I do not fault Saville for querying Ford’s decision to use the Paras on 30 January, as the key force in arresting the leaders of the supposed ‘Derry Young Hooligans’ after the planned (illegal) march. The previous weekend, a diifferent company of 1 Para had brutally attacked an anti-internment march at Magilligan Strand, a few miles from Derry, as reported in depth by the well-known pinko rag, the Daily Telegraph. Of course only one soldier was investigated for attacking unarmed civilians, and he was rapidly cleared by the RMP’s internal inquiry process. More than one senior officer from other regiments queried in advance the decision to deploy the Paras as the arrest force on 30 January. Saville is understanding but critical of Ford’s decision to use them; I would be less understanding.

Immediately below Ford, Brigadier McLellan was much more sensitised to local conditions, and very aware of important issues like ensuring that peacful marchers and rioters were well separated before any arrest operation was implemented. It is absolutely clear from Saville that McLellan failed to communicate this concern adequately to Colonel Wilford, in charge of the Paras. Saville is equally clear that this was entirely Wilford’s fault; that it was his duty to seek clear orders from McLellan and his failure that he did not do so. I am not so sure; in environments where I have been managing gifted and idiosyncratic individuals, I certainly felt it my responsibility to give clear guidelines as to what behaviour and actions were and were not acceptable, and at least partially my failure if those guidelines were not followed because they had not been clearly issued. Perhaps the military environment is different.

Having said that, most of Saville’s criticism of Wilford appears very well founded – helped by the evidence which Wilford himself gave over the years to Widgery, to the media and finally to the Saville Inquiry itself, which is a mess of contradictions, evasions and inaccuracies. From the analysis in the summary of the report, I had expected to find Wilford a homicidal maniac, determined to prove the valour of his men; this certainly seems to be Saville’s inclination, dwelling on his remark years later to a journalist that he did not want his soldiers to stand there having things thown at them “like Aunt Sallies”. But in fact the picture I see is of a man out of his depth, given dangerously to woolly thinking, indeed wilfully so. A telling paragraph for me was Saville’s summary of Wilford’s rather perfunctory recce of the ground over which the operation would take place, a few days in advance:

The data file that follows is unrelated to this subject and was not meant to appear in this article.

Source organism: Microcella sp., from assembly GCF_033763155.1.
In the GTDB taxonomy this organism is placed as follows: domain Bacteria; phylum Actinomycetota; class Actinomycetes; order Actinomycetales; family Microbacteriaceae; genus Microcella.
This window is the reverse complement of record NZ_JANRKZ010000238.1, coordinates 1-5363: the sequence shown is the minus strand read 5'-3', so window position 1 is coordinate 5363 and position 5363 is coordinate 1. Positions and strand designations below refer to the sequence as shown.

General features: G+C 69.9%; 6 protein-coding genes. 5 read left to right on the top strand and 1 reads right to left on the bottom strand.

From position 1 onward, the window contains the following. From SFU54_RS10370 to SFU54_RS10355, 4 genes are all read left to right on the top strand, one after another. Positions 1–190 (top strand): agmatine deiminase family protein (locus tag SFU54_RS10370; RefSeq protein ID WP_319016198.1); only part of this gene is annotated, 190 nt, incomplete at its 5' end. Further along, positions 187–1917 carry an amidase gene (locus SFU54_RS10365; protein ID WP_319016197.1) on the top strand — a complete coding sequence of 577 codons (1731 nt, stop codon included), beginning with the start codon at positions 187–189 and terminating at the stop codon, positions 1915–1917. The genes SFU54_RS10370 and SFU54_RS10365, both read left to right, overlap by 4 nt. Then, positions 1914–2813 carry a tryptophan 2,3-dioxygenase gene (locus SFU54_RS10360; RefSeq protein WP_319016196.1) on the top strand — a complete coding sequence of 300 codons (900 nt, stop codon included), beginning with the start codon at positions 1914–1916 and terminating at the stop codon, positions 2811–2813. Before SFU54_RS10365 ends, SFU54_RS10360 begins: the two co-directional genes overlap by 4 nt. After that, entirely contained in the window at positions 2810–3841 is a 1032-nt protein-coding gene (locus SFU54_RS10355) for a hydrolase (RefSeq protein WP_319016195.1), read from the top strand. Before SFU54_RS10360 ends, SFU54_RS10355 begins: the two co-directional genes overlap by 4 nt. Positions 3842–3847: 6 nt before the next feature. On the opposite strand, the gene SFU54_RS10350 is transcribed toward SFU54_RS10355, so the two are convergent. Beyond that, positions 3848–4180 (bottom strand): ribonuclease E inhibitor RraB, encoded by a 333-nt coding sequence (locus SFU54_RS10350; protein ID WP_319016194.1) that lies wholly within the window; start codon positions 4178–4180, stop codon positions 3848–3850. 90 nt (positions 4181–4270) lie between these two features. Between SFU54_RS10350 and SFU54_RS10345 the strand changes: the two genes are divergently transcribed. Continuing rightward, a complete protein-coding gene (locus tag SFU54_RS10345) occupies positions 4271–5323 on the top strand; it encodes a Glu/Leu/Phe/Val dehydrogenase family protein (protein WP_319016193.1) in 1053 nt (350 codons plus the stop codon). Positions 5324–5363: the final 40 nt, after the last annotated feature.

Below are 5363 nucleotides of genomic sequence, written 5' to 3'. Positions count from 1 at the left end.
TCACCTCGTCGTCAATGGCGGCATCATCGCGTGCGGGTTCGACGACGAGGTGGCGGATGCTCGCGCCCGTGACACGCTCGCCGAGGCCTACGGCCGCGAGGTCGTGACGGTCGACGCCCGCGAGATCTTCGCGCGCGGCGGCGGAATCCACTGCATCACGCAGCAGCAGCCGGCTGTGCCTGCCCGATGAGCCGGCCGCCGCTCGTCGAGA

9.553 We find that this was an unsatisfactory reconnaissance. In our view, a more careful examination of the terrain should have taken place… Colonel Wilford should have consulted closely with those stationed in the city on how best an arrest operation should be conducted and should have looked at the route through which he proposed to send troops. We formed the firm impression that Colonel Wilford was intent on showing the local troops how an arrest operation should be conducted and was not keen to take advice from them on how it should be done…

And so the chapter ends, with the Paras tucked up in bed on the verge of launching an unprecedentedly large arrest operation in hostile and unknown territory, amid warnings that the peace of Northern Ireland for years might depend on the outcome of the operation. (And yes, there was a palpable sense of apocalypse among both military and civilians on the day.)